Yesterday, the Independent Workers’ Union of Great Britain (IWGB) launched its Solidarity Squad: a network of allies and supporters of its mission to end exploitation and advocate for precarious and migrant workers as trade union leaders.
Maritza Castillo Calle, vice-president (IWGB) said: “The pandemic amplified many existing inequalities and patterns of discrimination so our work, particularly to empower migrant women, has never been more important. If you believe every worker deserves justice then please join the Solidarity Squad.”
Solidarity Squad members will become part of this movement by actively supporting worker-led campaigns and making a regular monthly donation of as little as £3. All funds raised will go towards advocacy and support for the workers who need it most, providing grassroots leaders with the tools and support to win equality and justice at work.
The IWGB was founded in 2012 by Latin American cleaners in London. Today, the union represents thousands of predominantly Black and Minoritised workers nationwide including couriers, cycling instructors, charity workers, yoga teachers, cleaners, security officers, video game workers, nannies, university workers, foster carers and private hire drivers.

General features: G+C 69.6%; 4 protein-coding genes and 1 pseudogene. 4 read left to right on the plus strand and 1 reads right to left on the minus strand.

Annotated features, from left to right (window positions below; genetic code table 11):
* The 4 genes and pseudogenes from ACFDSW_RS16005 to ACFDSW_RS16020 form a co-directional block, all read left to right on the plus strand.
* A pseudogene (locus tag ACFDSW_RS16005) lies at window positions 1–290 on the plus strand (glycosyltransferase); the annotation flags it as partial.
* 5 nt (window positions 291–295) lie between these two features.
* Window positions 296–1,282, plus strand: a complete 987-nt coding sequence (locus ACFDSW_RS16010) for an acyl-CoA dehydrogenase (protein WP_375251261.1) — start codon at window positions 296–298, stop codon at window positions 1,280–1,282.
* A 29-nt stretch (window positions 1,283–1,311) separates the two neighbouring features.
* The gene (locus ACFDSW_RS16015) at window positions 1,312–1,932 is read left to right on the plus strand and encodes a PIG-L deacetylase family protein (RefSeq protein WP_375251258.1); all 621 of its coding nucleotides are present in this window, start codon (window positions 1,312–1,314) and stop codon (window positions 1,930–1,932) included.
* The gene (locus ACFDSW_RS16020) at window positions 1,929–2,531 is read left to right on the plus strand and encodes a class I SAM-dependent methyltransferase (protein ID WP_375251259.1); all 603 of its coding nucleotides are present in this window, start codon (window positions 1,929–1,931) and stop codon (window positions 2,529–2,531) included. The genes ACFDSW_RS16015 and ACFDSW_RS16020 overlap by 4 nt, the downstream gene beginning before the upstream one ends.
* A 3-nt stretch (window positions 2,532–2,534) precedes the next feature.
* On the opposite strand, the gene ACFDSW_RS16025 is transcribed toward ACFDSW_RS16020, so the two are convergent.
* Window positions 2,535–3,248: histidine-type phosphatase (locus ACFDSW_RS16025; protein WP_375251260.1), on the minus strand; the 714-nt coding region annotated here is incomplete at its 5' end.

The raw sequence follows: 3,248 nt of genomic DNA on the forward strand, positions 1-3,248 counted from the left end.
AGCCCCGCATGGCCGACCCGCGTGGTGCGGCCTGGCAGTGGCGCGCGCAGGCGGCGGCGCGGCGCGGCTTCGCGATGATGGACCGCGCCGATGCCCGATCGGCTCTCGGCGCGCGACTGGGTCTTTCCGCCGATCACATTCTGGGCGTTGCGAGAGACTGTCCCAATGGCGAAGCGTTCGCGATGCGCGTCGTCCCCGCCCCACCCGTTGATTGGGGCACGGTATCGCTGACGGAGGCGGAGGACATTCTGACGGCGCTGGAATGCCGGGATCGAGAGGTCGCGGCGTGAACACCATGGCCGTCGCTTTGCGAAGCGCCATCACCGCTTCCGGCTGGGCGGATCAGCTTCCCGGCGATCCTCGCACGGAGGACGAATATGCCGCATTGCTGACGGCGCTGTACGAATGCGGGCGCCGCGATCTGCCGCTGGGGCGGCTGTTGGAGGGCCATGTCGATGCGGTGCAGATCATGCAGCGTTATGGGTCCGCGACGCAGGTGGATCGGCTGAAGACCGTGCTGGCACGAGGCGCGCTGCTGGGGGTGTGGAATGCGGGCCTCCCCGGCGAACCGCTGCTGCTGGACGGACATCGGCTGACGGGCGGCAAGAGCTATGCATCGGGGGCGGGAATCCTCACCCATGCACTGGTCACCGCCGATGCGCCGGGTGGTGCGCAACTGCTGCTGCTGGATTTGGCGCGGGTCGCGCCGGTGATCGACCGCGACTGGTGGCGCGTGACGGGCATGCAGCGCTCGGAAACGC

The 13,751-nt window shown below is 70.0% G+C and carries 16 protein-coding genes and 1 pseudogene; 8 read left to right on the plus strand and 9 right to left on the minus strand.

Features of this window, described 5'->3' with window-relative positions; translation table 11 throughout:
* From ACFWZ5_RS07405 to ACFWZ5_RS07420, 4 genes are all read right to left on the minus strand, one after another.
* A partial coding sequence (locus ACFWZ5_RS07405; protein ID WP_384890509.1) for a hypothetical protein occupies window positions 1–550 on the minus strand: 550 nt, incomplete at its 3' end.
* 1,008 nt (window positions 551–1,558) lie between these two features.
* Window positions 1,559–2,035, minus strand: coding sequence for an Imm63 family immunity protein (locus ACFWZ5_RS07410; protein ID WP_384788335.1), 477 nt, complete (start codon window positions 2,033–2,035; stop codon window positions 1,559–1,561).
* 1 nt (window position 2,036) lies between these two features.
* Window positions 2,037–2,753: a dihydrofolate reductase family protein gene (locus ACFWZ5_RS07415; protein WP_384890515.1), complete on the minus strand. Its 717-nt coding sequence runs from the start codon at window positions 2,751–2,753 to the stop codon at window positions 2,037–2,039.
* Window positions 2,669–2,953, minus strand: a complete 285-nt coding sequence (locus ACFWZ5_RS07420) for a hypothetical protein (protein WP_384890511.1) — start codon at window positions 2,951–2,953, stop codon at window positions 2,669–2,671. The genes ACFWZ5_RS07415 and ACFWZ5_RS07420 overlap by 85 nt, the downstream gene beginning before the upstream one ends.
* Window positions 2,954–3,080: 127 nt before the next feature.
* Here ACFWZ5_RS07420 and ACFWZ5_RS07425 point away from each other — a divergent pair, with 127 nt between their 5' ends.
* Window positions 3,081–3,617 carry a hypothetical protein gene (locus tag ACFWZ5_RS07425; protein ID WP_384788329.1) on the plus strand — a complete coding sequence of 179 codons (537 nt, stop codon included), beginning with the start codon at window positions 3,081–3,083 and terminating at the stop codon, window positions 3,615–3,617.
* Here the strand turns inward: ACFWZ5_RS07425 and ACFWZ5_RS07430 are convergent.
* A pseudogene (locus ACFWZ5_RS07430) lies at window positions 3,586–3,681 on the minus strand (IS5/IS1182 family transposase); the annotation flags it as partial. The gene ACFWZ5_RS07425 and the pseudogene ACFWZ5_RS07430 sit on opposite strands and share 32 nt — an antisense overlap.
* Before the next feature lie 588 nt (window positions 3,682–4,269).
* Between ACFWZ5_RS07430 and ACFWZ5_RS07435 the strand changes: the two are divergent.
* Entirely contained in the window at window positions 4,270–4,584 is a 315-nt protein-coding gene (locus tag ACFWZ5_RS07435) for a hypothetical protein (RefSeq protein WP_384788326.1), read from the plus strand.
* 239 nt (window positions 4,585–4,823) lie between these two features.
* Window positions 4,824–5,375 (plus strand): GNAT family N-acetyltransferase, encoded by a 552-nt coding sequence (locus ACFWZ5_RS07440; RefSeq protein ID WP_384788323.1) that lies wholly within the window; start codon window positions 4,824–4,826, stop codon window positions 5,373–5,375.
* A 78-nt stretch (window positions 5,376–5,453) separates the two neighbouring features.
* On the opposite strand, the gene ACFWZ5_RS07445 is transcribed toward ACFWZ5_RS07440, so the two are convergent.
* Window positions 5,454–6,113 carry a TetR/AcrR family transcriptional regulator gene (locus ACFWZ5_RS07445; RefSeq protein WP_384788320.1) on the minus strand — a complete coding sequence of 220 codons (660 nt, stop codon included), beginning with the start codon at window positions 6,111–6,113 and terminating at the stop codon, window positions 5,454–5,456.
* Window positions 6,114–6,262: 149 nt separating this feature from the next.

Henry Chango-Lopez, general secretary (IWGB) said: “We have big ambitions for this movement but we can’t do it alone. With millions of people in the UK now going to work in jobs where even the most basic workers’ rights like sick pay and a guaranteed minimum wage no longer exist, there’s never been a better time to back the IWGB.”
The IWGB fights to secure fair pay and workers’ rights through strikes, legal action and public pressure and is known for bold direct action and strategic litigation against corporate giants like Deliveroo and Uber. The union has won a number of high profile victories against outsourcing at London universities and bogus self-employment, securing the first recognition agreement in the gig economy to uphold the right to collective bargaining on pay.
The IWGB Legal Department handles hundreds of cases every year, from workplace bullying and discrimination to illegal deducation of wages. At the height of the pandemic, the IWGB defeated the UK Government in the High Court to secure health and safety rights for thousands of gig economy workers. This year, the IWGB has teamed up with Black Lives Matter UK to challenge Uber’s use of racist facial recogntion technology.